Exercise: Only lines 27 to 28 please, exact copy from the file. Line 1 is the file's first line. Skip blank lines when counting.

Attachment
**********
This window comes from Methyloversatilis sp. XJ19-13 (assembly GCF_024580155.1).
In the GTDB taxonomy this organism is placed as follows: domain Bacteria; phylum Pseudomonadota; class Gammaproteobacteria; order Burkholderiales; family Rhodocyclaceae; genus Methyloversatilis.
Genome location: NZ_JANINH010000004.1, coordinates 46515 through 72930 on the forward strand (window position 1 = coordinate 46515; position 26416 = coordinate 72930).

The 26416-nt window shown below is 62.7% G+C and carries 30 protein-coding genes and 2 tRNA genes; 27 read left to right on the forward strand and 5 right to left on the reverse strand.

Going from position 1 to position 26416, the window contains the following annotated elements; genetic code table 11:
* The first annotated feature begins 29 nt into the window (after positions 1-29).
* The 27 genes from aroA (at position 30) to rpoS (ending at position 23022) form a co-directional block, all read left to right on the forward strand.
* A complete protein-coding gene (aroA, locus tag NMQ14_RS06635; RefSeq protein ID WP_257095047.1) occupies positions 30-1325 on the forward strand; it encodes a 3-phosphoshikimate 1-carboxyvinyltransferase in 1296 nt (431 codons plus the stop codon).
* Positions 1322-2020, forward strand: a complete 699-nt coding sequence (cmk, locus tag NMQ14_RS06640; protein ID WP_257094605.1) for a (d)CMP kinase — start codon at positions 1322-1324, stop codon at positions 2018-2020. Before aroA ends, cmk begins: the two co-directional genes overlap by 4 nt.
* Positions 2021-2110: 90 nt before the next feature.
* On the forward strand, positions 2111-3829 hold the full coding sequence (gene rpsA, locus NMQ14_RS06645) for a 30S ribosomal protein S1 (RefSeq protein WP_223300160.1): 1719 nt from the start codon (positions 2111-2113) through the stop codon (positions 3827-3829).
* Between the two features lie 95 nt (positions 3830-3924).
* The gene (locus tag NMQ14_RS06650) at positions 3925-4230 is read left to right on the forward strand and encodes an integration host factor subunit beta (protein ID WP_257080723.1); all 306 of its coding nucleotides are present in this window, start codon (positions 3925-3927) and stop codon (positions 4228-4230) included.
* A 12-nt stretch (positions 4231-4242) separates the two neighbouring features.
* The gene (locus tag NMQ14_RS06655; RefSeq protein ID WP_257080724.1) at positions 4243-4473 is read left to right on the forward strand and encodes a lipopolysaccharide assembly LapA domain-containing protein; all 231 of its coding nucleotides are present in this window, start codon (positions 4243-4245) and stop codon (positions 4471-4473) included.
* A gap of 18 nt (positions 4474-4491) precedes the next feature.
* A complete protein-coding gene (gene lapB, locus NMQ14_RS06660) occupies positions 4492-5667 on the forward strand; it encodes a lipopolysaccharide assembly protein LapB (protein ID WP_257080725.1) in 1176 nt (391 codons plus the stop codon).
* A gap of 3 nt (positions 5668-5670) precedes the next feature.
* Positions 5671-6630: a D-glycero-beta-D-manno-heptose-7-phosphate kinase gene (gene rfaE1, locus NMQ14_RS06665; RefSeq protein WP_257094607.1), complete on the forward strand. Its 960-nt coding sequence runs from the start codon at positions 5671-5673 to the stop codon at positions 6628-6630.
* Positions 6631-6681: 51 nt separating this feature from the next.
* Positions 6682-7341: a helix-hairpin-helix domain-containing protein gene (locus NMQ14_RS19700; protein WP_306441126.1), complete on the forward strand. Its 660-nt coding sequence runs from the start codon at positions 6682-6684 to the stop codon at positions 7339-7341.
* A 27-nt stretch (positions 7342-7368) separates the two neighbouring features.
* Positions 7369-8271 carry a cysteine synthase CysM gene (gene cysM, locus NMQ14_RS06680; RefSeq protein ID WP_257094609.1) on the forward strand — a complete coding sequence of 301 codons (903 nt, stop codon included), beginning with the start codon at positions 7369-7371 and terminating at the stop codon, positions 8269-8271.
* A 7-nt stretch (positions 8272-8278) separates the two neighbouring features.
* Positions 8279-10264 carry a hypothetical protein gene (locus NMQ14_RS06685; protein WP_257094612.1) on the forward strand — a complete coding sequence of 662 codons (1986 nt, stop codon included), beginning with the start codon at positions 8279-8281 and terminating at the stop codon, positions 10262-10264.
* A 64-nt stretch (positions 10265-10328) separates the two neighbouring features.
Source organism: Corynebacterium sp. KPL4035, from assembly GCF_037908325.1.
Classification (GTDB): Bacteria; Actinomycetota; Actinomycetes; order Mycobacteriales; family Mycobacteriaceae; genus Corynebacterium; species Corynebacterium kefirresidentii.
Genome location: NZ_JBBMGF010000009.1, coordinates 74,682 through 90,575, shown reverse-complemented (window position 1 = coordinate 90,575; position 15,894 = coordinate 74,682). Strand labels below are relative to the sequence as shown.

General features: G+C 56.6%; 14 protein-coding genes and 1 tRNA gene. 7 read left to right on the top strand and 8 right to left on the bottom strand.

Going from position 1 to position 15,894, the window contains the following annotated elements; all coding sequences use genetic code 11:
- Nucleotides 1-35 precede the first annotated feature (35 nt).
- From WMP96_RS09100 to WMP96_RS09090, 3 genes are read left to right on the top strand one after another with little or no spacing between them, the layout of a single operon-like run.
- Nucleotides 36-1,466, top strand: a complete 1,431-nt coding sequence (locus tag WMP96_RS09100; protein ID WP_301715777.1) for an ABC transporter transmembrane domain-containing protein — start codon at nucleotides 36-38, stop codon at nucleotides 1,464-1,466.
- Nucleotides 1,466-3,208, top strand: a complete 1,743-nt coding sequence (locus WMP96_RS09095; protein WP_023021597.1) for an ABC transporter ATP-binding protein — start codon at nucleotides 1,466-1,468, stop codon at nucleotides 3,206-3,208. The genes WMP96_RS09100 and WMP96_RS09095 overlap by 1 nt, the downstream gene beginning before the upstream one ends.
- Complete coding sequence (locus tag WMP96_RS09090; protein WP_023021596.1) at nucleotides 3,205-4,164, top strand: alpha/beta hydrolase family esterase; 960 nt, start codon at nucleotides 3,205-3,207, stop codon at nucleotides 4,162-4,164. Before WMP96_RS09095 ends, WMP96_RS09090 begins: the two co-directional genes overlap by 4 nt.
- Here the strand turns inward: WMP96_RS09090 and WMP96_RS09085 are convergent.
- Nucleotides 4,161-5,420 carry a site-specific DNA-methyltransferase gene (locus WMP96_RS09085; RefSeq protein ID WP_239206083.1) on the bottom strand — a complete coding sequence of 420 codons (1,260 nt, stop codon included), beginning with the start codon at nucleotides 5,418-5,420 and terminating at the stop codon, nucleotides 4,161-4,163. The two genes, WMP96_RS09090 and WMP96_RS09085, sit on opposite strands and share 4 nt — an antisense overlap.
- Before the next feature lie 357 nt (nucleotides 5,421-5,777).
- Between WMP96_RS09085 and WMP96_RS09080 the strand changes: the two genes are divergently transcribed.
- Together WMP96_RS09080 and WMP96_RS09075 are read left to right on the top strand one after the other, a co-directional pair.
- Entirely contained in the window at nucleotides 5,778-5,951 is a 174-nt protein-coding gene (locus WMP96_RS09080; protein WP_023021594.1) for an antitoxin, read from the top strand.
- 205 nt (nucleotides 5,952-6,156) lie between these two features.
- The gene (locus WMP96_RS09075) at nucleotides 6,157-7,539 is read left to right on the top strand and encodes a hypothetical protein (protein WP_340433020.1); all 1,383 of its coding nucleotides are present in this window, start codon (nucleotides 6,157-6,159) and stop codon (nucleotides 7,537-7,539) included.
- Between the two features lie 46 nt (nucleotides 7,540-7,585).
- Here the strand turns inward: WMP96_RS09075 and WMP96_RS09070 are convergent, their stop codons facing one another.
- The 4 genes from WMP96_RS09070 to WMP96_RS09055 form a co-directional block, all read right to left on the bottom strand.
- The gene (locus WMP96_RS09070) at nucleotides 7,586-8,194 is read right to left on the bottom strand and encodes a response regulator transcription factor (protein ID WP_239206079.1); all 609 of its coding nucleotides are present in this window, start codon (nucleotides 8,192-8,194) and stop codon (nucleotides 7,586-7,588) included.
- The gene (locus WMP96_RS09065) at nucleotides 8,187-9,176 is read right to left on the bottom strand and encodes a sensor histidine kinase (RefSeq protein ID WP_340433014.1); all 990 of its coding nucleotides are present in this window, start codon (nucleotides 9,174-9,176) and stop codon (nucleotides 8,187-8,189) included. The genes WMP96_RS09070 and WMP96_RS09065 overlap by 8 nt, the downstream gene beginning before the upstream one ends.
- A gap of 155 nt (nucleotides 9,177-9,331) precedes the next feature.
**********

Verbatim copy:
Source organism: Corynebacterium sp. KPL4035, from assembly GCF_037908325.1.
Classification (GTDB): Bacteria; Actinomycetota; Actinomycetes; order Mycobacteriales; family Mycobacteriaceae; genus Corynebacterium; species Corynebacterium kefirresidentii.